Tshering Dorji | Washington D.C
The global ambition to fight climate change is steamrolling into the financial sector.
After the United Nations called on countries to do away with the subsidy on coal and fossil fuels, the International Monetary Fund (IMF), in its annual meeting on October 16, asked the countries to introduce USD 75 carbon tax per tonne.
A study found that a global tax of USD 75 per tonne by the year 2030 could limit the planet warming to 2 degrees Celsius. This will in turn result in increase in price of fossil-fuel-based energy.
Currently, about 50 countries have a carbon pricing scheme in some form. But the global average carbon price is currently only $2 a tonne, far below what the planet needs.
However, it will cause some economic disruption. For instance, the average price of electricity in countries relying its energy needs on fossil fuels and coal could rise by 42 percent. Likewise the price of gasoline is also estimated to increase by 14 percent by 2030.
Routing the money raised back to citizens, according to the IMF could offset the impact, for example waving taxes on other sources and pumping money to finance sustainable development.
Sweden, for instance has set a good example. Its carbon tax is USD127 per tonne and has reduced emissions 25 percent since 1995, while the economy has expanded 75 percent since then.
The IMF stated that countries may be reluctant to pledge to charge more for carbon if, for example, they are worried about the impact of higher energy costs on the competitiveness of their industries. But governments could address these problems with agreement on a carbon price floor for countries with high levels of emissions.
For example, a carbon price floor of USD 50 and USD 25 a tonne in 2030 for advanced and developing G20 countries respectively would reduce emissions 100 percent more than countries’ current commitments in the 2015 Paris Agreement on Climate Change.
Countries that want to use different policies, like regulations to reduce emission rates or curb coal use, could join the price floor agreement if they calculate the carbon price equivalent of their policies.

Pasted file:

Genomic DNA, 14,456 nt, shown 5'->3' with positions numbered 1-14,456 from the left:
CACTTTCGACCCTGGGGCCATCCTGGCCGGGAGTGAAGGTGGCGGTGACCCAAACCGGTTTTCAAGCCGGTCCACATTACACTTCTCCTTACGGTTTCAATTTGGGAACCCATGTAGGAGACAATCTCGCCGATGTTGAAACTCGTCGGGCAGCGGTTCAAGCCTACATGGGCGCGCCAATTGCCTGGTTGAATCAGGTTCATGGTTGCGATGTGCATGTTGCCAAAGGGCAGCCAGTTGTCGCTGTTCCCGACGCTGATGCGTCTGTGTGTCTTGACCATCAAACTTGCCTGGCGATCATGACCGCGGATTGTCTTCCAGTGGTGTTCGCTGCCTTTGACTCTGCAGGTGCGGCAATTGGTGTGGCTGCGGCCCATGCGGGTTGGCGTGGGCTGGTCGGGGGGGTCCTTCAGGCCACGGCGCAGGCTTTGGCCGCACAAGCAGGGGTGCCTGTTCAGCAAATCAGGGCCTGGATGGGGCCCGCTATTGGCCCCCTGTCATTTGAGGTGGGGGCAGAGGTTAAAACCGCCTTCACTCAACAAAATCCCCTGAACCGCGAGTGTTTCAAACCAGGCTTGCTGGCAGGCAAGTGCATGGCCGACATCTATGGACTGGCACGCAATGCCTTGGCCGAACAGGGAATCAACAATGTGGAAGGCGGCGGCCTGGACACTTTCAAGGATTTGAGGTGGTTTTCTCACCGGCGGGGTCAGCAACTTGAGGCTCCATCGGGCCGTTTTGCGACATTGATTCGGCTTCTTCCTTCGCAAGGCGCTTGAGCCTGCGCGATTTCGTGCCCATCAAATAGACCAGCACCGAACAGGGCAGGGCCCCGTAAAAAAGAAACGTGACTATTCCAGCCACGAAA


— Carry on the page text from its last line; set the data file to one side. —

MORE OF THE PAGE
Can Central Banks fight climate change?
Inside the atrium of the IMF building in Wangshington D.C, hundreds of financial experts, bankers, policy makers and economists were seated for the seminar themed ‘can central banks fight climate change?’
The managing director of the fund, Kristalina Georgieva, who was one of the speaker asked: “How many of you think that central banks should fight climate change?”
There was unanimous show of hands.
“The IMF too, cannot step back from acting responsibly,” she said.
The new managing director said that IMF would incorporate environmental risk into its economic analysis starting next year.
To do so, she said that policies must be driven by data and evidence. ”But there is also a need to define what is green or what is brown,” she said. This, she said must be accompanied by right policies and incentives.
“When we are working in countries that are either big emitters of carbon, and therefore need to transition, or are at high risk of carbon shocks, there is no way to address the fundamentals of their economies without looking at these climate risks,” she said.
She said that countries’ economy could be wiped out with the stuck of natural disaster and thus the need for disclosure and stress testing for environmental risks.
But she said that it all depends on how much central banks can use proactive tools like interest rates to foster green investments and whether disclosure from companies should be mandatory. ”These are controversial areas,” she said. “IMF is committed to at the forefront.”
Sabine Mauderer, the executive board member of Bundesbank, however, said that it was not the task of central bank to come up with climate policy. ”But it is clear that central banks will have to deal with the climate risk,” she said adding that there is a need to integrate efforts.
The former UN under-secretary general, Shamshad Akthar said much of what the countries can do depends on the leadership because fiscal policies must be used to discourage investment in brown assets and re-finance green assets.
“What’s wrong in penalising brown assets?” she asked.
Sooner or later, she said there would be high premium on green investment as change is happening.
Emerging markets and developing countries in the Asia-Pacific, she said were more exposed to climate risk, which could distort the entire financial sector. Central Banks, she said could be more effective because it is independent.
However, in absence of a carbon policy many emitters and polluters are not ready to move to technologies that are green because it entails more investment. This is where central banks can help.
Lack of policy and data has also made it challenging determine the level of emission from different corridor and territory. This is one of the factors affecting carbon trading.